When Warfa and Elmi began running toward Mohammed, Mahdi shot Warfa before turning around and chasing down Elmi to shoot him thrice. While fleeing the scene, Mahdi paused and shot Mohammed once more in the head. All this happened in the span of just over a minute or so. Within just the next few days, the police were able to track down and arrest the two 17-year-old teenagers responsible for the triple murder, with the help of the community.

Ahmed later testified that Mahdi convinced him to partake in the robbery of Seward Market because the store reportedly had thousands of dollars in cash on site. Later, in exchange for a reduced sentence, Ahmed made a deal with the authorities that he would testify against Mahdi who pulled the trigger. Upon investigating Mahdi’s bedroom, they discovered a pair of jeans that contained the DNA of Warfa, one of his victims.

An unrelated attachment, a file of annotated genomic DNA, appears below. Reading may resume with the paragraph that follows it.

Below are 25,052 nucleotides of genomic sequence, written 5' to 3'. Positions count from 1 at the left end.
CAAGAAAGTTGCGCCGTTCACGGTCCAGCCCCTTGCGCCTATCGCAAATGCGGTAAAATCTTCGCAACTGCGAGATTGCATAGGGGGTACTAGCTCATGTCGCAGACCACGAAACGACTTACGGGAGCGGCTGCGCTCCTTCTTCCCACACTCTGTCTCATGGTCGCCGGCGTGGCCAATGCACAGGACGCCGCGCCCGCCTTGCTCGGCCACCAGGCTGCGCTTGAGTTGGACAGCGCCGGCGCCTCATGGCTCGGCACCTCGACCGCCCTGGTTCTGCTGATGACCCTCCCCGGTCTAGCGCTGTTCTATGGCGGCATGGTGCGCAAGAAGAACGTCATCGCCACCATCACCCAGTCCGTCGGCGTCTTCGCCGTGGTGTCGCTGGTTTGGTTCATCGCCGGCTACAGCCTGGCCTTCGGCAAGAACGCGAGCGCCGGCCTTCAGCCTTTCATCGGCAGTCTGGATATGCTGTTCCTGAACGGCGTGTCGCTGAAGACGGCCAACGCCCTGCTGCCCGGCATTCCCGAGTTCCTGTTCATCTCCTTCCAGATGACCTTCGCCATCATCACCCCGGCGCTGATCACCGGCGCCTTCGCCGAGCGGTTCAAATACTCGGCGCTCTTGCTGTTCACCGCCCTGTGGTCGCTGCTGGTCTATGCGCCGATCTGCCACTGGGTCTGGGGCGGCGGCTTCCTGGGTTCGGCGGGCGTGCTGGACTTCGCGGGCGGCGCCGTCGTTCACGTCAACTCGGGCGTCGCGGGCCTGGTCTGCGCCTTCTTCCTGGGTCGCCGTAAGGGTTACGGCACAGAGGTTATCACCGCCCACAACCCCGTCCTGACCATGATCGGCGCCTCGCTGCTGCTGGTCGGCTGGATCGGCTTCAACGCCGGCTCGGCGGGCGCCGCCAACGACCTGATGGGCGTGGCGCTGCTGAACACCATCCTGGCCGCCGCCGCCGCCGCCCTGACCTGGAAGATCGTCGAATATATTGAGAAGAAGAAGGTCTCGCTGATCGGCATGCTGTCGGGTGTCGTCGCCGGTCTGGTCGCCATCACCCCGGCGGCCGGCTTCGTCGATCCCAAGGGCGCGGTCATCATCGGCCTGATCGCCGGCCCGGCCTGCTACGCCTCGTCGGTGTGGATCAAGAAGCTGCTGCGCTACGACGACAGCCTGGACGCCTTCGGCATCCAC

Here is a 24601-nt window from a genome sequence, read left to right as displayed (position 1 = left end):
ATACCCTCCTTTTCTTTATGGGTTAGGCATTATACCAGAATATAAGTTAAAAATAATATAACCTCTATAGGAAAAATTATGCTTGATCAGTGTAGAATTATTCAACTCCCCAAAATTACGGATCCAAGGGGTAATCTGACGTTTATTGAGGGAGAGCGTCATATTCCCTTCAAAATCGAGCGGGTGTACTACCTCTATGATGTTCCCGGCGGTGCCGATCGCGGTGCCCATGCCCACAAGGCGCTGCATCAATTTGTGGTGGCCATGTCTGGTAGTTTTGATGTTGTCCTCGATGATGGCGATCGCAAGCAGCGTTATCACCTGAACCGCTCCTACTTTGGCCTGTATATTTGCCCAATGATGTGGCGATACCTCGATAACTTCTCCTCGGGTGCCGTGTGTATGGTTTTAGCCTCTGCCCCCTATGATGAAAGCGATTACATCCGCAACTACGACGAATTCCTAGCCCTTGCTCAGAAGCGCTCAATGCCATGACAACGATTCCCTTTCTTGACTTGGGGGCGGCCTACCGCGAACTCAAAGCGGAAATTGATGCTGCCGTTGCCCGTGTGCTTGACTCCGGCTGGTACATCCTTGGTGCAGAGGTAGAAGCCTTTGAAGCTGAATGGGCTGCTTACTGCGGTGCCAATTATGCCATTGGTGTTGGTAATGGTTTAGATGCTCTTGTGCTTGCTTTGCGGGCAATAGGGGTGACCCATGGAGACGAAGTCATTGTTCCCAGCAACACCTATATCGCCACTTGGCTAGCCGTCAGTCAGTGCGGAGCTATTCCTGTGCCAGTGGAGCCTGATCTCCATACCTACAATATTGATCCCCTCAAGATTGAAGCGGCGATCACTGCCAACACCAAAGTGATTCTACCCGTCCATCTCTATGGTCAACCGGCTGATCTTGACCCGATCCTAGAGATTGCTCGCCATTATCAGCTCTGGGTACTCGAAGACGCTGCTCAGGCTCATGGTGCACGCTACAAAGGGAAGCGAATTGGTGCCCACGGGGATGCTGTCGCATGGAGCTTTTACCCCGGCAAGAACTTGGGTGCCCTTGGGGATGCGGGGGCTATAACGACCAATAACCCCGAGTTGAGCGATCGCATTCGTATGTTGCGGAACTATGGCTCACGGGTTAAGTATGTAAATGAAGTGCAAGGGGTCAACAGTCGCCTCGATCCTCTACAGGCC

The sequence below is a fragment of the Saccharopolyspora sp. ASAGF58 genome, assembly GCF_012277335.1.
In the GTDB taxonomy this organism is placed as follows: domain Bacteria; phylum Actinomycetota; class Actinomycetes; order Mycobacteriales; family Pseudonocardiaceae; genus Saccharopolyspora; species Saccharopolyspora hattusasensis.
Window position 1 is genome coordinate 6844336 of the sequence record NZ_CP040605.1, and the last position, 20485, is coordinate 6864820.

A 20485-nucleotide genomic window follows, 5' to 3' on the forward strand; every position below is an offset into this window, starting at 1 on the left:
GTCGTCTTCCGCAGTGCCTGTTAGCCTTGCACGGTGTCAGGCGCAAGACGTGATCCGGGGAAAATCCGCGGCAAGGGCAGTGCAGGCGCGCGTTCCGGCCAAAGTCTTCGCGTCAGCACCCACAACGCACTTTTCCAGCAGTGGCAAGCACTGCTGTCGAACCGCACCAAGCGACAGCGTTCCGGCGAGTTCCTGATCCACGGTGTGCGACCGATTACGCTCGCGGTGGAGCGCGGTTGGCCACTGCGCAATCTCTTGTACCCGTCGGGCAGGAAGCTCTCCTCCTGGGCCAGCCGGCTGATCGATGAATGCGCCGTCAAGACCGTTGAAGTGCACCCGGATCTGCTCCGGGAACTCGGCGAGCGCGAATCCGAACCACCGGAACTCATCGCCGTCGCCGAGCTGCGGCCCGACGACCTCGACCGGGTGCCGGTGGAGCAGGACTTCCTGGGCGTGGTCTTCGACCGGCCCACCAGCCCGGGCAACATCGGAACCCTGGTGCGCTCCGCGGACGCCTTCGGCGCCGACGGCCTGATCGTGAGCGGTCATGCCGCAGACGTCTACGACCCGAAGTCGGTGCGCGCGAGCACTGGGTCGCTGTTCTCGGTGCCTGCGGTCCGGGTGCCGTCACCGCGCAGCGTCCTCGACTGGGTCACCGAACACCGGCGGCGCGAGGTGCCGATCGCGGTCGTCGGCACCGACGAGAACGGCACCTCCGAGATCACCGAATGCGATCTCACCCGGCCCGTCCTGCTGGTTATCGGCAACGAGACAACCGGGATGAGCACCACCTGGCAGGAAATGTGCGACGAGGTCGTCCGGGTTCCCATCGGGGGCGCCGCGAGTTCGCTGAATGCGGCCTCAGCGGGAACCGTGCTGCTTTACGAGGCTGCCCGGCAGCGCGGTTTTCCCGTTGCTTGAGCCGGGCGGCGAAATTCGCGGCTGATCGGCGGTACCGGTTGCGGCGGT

Mahdi Ali is Serving His Life Sentence But Ahmed Confessed That He Framed Mahdi

Three months after the shooting, in April 2010, Ahmed Shire Ali pleaded guilty to three counts of attempted aggravated robbery related to the January 2010 shooting that took place in Seward Market. As part of his plea deal, he agreed to an 18-year sentence, which could be turned to 12 years with some good credit. During Mahdi Hassan Ali’s trial for the triple murder, the prosecutor used the surveillance footage to support his claims against Mahdi.